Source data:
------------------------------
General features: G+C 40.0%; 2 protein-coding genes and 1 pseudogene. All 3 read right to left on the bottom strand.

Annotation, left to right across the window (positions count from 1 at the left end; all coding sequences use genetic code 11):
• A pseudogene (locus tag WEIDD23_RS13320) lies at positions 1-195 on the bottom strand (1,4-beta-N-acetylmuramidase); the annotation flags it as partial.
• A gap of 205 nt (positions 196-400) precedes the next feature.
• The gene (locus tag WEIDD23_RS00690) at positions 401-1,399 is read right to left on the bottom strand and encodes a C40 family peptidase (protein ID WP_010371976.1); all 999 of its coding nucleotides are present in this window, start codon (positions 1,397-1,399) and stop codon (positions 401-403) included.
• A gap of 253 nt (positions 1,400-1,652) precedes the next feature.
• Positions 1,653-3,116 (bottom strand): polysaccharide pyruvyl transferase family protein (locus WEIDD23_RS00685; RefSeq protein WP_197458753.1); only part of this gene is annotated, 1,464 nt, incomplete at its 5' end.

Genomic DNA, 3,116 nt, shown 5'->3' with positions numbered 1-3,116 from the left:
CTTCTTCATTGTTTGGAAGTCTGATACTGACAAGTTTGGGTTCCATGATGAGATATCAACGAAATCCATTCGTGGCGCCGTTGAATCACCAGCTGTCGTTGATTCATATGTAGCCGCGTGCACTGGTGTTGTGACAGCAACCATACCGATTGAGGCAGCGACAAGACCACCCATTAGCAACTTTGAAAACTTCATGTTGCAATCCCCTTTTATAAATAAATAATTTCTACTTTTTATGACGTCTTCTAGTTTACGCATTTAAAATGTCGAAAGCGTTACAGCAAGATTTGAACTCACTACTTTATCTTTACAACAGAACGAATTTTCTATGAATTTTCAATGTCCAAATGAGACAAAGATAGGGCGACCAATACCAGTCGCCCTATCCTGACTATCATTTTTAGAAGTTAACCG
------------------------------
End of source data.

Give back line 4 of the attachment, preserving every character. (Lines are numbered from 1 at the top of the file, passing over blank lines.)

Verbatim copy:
• A gap of 205 nt (positions 196-400) precedes the next feature.